My preferred approach to using contextual binding is to define a default binding first:
If you don’t like attributes and never make typing mistakes (I suppose it’s also useful when you can’t modify the source code) there is also a name-based binding:
Since one code snippet is worth 500 words here’s the entire unit test I wrote. This both demonstrates the conditional binding and starts to give you a flavor of how Ninject can simplify your code once the container wiring is done.
One Gotcha (well it got me anyway) I’m in the process of refactoring an actual project towards Ninject so I’m probably doing some unusual things along the way. One thing I was doing was the equivalent of directly getting an IAttackAbility in code: Prior to using a contextual binding (that is I only had IAttackAbility mapped directly to StrongAttack) this code would work fine. Once I add contextual binding this code will throw a NullReferenceException. You can see a screencast demonstrating this behavior . I’m not sure I understand exactly why, but I’m surmising that once I add the WhenTargetHas clause, I must be injecting into a target that the Ninject context is already aware of. In this case Ninject doesn’t know anything about my_attack_ability and therefore when it tries to evaluate the WhenTargetHas clause it throws.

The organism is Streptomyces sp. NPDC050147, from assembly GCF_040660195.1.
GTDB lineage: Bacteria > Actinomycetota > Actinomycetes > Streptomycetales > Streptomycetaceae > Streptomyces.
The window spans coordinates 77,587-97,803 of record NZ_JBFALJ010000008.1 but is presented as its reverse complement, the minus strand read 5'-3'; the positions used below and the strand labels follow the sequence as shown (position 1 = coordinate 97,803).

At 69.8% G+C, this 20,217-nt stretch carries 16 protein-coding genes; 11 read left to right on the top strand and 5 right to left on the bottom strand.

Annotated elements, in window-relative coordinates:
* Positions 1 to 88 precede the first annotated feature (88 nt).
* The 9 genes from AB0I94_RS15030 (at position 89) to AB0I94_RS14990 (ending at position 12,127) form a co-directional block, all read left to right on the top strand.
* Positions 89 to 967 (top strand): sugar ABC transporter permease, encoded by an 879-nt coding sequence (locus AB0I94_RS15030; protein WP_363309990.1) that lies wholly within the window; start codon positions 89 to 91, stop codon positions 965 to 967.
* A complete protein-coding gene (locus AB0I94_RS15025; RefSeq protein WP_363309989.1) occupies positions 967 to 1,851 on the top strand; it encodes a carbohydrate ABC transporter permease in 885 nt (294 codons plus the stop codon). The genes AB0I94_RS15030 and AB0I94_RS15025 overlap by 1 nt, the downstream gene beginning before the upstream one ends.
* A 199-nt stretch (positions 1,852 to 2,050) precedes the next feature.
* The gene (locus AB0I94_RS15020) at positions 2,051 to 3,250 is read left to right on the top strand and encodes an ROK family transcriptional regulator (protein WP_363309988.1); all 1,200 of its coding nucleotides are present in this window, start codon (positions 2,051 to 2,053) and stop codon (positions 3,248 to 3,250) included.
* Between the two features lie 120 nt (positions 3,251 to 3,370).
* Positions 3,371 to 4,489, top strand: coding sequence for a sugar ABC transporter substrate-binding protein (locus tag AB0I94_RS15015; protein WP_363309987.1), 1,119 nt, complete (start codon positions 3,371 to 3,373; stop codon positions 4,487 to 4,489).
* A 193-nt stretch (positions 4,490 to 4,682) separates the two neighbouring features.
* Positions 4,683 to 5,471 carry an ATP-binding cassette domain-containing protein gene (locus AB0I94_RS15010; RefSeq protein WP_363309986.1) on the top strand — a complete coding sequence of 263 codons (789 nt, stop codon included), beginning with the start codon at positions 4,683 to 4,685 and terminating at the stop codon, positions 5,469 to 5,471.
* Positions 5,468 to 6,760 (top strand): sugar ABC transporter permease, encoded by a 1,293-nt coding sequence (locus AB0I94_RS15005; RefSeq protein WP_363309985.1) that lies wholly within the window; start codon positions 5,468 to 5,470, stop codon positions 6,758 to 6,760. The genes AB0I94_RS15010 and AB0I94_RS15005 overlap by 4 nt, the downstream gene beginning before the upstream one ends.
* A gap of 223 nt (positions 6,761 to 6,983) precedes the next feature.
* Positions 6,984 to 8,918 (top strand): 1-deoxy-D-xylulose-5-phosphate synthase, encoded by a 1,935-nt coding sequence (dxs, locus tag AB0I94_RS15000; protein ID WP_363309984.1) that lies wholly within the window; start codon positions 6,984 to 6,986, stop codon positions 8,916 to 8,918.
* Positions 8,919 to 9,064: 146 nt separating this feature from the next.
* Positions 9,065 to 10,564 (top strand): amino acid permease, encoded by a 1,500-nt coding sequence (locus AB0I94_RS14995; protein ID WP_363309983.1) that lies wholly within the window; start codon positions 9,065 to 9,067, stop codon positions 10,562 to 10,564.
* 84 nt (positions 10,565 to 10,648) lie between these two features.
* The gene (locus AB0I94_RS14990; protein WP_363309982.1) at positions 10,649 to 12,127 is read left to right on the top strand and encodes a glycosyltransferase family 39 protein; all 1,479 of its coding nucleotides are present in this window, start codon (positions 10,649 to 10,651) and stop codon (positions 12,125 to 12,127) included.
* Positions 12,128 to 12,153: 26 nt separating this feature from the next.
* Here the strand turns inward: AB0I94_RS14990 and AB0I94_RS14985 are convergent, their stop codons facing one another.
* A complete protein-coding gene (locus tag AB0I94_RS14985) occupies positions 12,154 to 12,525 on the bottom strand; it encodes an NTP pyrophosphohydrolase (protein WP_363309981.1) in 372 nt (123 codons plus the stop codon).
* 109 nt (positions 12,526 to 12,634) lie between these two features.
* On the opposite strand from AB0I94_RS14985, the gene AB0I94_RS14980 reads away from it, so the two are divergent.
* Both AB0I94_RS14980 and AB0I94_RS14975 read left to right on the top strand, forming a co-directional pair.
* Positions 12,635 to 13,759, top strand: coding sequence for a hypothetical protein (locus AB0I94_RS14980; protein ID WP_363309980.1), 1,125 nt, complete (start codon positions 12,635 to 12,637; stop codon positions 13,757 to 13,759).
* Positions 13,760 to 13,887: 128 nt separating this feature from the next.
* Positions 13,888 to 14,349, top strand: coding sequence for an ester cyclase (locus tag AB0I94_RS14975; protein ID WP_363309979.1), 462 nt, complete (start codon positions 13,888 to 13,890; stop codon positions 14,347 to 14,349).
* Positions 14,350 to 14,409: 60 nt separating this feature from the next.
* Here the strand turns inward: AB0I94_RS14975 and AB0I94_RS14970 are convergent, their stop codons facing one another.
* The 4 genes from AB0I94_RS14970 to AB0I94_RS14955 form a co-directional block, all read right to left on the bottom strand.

UPDATE- I have been communicating with Ian Davis and the gotcha behavior was a bug that he fixed on 10/22/2009. TestNoTargetThrows now fails, which is a good thing. I got rid of it and replaced it with the test below.